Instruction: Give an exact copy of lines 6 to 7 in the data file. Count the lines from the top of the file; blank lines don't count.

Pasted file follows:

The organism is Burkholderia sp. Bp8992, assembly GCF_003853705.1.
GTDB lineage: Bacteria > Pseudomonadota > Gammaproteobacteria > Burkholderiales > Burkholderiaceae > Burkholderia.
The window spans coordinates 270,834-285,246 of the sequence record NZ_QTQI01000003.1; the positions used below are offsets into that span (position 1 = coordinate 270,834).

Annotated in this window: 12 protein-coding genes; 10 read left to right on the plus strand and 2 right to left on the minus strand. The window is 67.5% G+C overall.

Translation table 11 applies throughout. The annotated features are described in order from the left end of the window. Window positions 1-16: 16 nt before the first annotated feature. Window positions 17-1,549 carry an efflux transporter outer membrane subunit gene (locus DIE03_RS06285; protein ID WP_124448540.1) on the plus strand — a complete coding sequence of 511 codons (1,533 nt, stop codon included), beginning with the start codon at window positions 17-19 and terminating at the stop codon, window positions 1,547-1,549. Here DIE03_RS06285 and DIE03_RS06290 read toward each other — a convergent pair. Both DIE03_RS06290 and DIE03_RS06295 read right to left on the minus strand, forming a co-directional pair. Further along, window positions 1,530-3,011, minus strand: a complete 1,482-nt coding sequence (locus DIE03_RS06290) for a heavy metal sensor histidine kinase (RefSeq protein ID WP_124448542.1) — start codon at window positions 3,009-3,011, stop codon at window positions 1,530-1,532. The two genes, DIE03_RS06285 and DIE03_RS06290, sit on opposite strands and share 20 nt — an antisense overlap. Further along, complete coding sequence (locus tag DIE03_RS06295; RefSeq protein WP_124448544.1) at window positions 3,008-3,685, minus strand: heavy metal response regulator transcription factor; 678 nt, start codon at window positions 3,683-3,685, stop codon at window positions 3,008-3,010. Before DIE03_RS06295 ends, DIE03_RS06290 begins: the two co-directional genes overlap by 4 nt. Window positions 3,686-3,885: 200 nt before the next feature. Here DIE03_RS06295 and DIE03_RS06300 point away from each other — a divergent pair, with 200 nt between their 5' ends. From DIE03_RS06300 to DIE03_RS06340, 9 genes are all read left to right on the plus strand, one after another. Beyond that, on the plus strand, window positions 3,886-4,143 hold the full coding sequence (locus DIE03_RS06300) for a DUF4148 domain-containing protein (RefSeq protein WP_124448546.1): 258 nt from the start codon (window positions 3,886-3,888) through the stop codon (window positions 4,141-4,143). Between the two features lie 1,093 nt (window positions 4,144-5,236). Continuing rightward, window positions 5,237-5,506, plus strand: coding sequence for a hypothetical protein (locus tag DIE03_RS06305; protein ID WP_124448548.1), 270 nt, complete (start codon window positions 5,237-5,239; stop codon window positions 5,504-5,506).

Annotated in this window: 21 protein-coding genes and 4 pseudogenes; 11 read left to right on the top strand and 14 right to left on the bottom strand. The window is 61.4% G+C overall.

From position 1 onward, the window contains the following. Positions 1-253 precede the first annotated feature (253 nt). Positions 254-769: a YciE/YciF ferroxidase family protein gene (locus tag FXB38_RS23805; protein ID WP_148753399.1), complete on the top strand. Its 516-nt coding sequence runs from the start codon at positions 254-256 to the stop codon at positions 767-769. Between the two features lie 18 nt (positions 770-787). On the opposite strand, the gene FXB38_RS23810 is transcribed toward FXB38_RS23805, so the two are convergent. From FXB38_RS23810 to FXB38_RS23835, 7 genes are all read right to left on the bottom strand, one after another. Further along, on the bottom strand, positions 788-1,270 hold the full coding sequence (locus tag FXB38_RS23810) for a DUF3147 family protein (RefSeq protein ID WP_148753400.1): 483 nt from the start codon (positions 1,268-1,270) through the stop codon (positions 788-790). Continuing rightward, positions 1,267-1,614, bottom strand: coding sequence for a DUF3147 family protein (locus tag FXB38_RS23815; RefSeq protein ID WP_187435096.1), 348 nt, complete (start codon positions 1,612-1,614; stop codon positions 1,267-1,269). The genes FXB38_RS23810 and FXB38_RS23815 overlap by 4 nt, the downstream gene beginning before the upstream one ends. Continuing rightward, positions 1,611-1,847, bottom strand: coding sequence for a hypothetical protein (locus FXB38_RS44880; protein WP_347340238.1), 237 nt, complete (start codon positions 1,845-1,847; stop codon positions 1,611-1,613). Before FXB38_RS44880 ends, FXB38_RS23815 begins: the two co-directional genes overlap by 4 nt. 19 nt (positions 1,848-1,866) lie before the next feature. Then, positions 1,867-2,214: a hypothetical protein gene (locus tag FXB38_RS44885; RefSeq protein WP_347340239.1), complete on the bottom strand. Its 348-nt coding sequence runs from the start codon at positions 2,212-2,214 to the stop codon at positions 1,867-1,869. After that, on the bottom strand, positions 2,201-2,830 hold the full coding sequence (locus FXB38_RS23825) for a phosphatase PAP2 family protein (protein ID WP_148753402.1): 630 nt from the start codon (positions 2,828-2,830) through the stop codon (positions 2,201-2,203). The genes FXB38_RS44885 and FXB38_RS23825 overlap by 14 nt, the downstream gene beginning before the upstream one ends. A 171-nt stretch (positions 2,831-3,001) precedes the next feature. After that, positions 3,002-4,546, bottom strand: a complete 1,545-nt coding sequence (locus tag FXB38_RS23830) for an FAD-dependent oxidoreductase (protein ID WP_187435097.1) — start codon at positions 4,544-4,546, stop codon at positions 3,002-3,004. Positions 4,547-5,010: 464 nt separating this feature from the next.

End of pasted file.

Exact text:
Annotated in this window: 21 protein-coding genes and 4 pseudogenes; 11 read left to right on the top strand and 14 right to left on the bottom strand. The window is 61.4% G+C overall.

From position 1 onward, the window contains the following. Positions 1-253 precede the first annotated feature (253 nt). Positions 254-769: a YciE/YciF ferroxidase family protein gene (locus tag FXB38_RS23805; protein ID WP_148753399.1), complete on the top strand. Its 516-nt coding sequence runs from the start codon at positions 254-256 to the stop codon at positions 767-769. Between the two features lie 18 nt (positions 770-787). On the opposite strand, the gene FXB38_RS23810 is transcribed toward FXB38_RS23805, so the two are convergent. From FXB38_RS23810 to FXB38_RS23835, 7 genes are all read right to left on the bottom strand, one after another. Further along, on the bottom strand, positions 788-1,270 hold the full coding sequence (locus tag FXB38_RS23810) for a DUF3147 family protein (RefSeq protein ID WP_148753400.1): 483 nt from the start codon (positions 1,268-1,270) through the stop codon (positions 788-790). Continuing rightward, positions 1,267-1,614, bottom strand: coding sequence for a DUF3147 family protein (locus tag FXB38_RS23815; RefSeq protein ID WP_187435096.1), 348 nt, complete (start codon positions 1,612-1,614; stop codon positions 1,267-1,269). The genes FXB38_RS23810 and FXB38_RS23815 overlap by 4 nt, the downstream gene beginning before the upstream one ends. Continuing rightward, positions 1,611-1,847, bottom strand: coding sequence for a hypothetical protein (locus FXB38_RS44880; protein WP_347340238.1), 237 nt, complete (start codon positions 1,845-1,847; stop codon positions 1,611-1,613). Before FXB38_RS44880 ends, FXB38_RS23815 begins: the two co-directional genes overlap by 4 nt. 19 nt (positions 1,848-1,866) lie before the next feature. Then, positions 1,867-2,214: a hypothetical protein gene (locus tag FXB38_RS44885; RefSeq protein WP_347340239.1), complete on the bottom strand. Its 348-nt coding sequence runs from the start codon at positions 2,212-2,214 to the stop codon at positions 1,867-1,869. After that, on the bottom strand, positions 2,201-2,830 hold the full coding sequence (locus FXB38_RS23825) for a phosphatase PAP2 family protein (protein ID WP_148753402.1): 630 nt from the start codon (positions 2,828-2,830) through the stop codon (positions 2,201-2,203). The genes FXB38_RS44885 and FXB38_RS23825 overlap by 14 nt, the downstream gene beginning before the upstream one ends. A 171-nt stretch (positions 2,831-3,001) precedes the next feature. After that, positions 3,002-4,546, bottom strand: a complete 1,545-nt coding sequence (locus tag FXB38_RS23830) for an FAD-dependent oxidoreductase (protein ID WP_187435097.1) — start codon at positions 4,544-4,546, stop codon at positions 3,002-3,004. Positions 4,547-5,010: 464 nt separating this feature from the next.